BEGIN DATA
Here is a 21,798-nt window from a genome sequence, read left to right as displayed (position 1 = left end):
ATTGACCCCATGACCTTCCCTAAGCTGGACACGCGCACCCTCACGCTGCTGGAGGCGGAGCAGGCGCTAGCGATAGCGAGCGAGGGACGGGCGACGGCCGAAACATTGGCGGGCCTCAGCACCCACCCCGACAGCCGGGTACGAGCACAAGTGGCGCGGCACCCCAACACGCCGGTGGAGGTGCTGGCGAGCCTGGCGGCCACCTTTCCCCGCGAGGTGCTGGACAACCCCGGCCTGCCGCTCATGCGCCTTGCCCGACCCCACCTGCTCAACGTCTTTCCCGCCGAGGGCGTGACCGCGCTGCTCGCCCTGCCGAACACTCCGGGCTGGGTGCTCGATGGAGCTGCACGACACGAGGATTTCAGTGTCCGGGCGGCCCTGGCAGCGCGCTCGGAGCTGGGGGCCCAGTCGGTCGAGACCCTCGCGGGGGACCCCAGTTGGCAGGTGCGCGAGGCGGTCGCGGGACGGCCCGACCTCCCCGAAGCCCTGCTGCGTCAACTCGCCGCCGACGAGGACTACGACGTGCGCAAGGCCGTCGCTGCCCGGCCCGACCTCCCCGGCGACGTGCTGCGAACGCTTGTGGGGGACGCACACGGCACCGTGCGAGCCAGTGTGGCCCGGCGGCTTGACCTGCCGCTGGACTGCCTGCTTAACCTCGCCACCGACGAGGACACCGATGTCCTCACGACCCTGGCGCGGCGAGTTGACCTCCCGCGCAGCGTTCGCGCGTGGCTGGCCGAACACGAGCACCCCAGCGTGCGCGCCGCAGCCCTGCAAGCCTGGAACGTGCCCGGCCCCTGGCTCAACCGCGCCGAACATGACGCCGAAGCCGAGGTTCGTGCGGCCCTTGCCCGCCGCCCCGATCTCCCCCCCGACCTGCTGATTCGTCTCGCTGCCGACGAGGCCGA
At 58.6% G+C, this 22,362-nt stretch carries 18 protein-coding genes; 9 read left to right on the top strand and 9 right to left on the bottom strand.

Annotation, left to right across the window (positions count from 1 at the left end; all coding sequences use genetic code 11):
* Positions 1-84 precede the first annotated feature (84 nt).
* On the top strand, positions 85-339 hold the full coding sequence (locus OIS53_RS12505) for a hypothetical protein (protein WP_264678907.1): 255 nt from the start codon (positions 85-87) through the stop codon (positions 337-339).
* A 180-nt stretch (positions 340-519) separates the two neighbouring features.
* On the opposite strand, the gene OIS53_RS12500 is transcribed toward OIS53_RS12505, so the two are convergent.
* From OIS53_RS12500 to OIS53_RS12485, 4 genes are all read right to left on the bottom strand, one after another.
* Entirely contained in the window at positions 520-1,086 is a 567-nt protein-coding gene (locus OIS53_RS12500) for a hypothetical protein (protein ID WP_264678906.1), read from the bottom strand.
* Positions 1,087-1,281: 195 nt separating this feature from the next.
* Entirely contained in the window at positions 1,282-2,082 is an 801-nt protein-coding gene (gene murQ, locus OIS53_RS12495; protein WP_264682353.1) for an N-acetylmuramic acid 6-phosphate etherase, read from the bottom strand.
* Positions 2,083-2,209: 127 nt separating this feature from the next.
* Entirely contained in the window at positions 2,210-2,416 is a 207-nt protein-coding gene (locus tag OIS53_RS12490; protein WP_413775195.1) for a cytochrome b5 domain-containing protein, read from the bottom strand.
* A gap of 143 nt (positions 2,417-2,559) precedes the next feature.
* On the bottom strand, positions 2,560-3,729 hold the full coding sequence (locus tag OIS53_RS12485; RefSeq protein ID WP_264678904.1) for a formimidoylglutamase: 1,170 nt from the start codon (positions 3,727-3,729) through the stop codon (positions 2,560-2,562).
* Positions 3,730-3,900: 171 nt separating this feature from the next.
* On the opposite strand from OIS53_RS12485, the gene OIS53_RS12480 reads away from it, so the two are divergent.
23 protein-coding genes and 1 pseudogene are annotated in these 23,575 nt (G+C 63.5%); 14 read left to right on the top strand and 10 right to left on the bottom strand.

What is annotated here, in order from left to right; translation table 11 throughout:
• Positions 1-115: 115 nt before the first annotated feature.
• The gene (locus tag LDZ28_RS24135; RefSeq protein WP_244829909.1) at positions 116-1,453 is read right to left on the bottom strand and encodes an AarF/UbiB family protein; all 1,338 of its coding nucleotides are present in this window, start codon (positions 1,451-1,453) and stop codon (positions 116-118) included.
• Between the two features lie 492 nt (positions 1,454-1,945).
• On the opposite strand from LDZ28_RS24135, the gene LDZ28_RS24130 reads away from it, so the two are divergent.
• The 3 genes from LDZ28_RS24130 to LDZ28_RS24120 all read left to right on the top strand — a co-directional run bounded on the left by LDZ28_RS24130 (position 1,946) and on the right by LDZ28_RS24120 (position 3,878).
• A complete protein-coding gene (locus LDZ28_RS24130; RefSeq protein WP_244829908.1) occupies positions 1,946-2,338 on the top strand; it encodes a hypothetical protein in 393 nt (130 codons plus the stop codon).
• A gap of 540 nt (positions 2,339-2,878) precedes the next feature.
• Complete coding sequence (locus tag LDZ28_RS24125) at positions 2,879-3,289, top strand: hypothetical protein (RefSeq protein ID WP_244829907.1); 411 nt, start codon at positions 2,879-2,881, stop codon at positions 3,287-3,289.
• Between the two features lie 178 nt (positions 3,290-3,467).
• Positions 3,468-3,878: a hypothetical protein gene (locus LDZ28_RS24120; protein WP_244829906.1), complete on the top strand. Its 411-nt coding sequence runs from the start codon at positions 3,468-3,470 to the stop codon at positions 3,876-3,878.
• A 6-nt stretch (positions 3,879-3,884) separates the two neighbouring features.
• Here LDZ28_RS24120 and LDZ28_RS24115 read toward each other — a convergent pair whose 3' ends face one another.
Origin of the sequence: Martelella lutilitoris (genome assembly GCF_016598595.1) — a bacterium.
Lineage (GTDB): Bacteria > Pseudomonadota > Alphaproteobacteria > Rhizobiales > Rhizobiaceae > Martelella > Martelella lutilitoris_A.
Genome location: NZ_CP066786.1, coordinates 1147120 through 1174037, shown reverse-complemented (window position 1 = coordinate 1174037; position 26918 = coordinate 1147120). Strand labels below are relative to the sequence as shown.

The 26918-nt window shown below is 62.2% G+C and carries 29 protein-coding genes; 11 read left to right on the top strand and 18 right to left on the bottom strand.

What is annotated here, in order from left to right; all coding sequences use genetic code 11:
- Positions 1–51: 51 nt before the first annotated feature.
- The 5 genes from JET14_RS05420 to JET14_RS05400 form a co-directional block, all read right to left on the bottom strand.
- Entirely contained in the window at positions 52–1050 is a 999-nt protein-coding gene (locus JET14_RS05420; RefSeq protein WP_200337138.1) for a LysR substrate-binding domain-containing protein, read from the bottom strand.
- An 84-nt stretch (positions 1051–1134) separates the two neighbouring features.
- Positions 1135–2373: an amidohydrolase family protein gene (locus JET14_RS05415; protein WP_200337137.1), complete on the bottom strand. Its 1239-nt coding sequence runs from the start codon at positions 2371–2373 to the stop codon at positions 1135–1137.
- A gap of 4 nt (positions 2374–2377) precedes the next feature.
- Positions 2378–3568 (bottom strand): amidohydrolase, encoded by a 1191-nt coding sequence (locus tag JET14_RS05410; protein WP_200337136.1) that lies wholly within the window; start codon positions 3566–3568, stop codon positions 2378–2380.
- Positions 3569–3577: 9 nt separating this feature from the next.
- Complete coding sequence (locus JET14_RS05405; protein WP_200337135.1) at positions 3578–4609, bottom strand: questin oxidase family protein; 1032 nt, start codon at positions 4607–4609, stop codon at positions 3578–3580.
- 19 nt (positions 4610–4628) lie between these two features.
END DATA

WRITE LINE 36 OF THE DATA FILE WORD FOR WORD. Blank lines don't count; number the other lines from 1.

The 26918-nt window shown below is 62.2% G+C and carries 29 protein-coding genes; 11 read left to right on the top strand and 18 right to left on the bottom strand.